My sister is into feng shui, the ancient practice of arranging your home and living space to reflect peace, prosperity, health and wellness into your life. It’s about energy, she tells me, and removing blocks to energy.
I’m not sure I “believe in” feng shui, but I have noticed a certain peace, tranquility and stillness in Asian-inspired gardens. Take the gardens at Maymont, the grand estate in Richmond, Virginia that I visited last year. The Japanese garden was so cool and green and inviting on a hot August day. I could have spent the afternoon simply watching the sunlight sparkle on the water and the koi splashing in the shallows.
In my own garden, I have but one nod to feng shui. My sister (of course – who else?) sent me the Buddha kitty. He now guards my water element, the tiny little pond. I don’t have koi, but I do have two goldfish. The cats named the goldfish Snack and Appetizer. Fortunately, the fishies are doing well.
The good folks over at Pottery Barn sent me the following graphic to help you include element of Eastern feng shui into your garden if you choose to do so. I’m surprise at how naturally I used some of the elements already before reading this graphic. For instance, my little rock garden and pond are in the northern corner of the garden, which is good feng shui. The woods and water, our little creek, are to the east. All of these are supposed to help with peace and harmony.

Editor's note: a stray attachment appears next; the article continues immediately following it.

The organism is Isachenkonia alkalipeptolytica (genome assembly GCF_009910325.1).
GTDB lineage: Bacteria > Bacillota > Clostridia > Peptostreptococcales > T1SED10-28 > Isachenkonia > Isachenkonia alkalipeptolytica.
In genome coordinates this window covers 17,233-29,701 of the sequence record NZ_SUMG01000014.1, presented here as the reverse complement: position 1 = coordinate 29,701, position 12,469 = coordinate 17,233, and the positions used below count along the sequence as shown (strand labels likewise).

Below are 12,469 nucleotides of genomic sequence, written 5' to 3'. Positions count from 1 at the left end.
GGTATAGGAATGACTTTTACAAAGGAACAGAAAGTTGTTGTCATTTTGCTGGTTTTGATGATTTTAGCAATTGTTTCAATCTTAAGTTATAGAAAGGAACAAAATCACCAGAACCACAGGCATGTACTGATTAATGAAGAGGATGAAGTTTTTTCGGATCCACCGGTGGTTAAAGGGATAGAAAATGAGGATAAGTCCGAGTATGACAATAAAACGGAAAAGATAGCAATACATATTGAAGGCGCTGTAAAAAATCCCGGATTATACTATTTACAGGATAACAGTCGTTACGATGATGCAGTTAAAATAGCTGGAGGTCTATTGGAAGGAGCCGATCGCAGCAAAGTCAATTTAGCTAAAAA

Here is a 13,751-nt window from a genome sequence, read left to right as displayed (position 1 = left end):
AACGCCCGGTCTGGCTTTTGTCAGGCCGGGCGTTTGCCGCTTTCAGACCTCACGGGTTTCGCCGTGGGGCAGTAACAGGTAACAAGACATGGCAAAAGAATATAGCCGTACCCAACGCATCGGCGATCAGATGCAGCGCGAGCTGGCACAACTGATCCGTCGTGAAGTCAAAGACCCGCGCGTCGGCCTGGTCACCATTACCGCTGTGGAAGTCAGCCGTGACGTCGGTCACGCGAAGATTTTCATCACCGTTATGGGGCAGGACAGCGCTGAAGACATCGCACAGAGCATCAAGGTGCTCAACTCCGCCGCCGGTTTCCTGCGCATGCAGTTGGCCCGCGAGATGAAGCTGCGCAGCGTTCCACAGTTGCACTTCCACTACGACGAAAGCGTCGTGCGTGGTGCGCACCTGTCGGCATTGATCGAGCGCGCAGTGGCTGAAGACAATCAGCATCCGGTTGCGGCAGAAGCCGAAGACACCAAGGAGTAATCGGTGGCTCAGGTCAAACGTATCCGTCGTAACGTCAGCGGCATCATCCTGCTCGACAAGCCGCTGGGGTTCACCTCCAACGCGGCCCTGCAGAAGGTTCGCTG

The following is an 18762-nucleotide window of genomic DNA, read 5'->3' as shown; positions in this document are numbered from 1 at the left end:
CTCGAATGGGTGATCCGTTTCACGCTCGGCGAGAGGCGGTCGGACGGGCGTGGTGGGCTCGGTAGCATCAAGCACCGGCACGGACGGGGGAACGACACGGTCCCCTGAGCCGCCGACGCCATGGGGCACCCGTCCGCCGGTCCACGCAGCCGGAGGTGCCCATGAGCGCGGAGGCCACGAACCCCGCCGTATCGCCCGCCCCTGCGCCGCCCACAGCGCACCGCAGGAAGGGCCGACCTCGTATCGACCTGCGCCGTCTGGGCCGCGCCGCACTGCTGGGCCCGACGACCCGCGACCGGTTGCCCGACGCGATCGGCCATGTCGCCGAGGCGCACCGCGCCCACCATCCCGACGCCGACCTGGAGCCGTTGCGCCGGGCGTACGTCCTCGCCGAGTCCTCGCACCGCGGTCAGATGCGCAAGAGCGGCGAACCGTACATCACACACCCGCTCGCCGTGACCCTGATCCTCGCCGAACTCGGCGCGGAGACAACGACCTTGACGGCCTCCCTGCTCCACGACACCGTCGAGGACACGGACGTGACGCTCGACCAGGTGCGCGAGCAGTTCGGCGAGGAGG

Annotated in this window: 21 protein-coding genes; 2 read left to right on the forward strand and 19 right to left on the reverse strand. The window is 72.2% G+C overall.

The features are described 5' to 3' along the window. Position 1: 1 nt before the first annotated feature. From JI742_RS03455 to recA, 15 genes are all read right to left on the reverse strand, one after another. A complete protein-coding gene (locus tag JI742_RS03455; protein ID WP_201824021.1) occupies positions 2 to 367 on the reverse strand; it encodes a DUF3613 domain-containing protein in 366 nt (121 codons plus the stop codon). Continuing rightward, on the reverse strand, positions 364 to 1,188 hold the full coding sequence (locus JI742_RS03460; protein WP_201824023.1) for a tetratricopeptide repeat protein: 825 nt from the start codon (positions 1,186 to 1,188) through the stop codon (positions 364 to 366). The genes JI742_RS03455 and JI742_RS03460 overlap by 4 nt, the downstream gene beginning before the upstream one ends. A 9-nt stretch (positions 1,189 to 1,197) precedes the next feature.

For me, there’s nothing quite as peaceful as some time spent working in the garden. I love pausing during my chores just to feel the breeze caress my cheek or the wind ruffle my hair. The wind chimes tinkle merrily, and hummingbirds squabble overhead, and through it all the perfume of a thousand flowers greets me. This is my tranquility and my peace. Feng shui or not, to be among growing things is healing for me.
Below is from our friends at Pottery Barn. Enjoy!
Jeanne Grunert is a certified Virginia Master Gardener and the author of several gardening books. Her garden articles, photographs, and interviews have been featured in The Herb Companion, Virginia Gardener, and Cultivate, the magazine of the National Farm Bureau. She is the founder of The Christian Herbalists group and a popular local lecturer on culinary herbs and herbs for health, raised bed gardening, and horticulture therapy.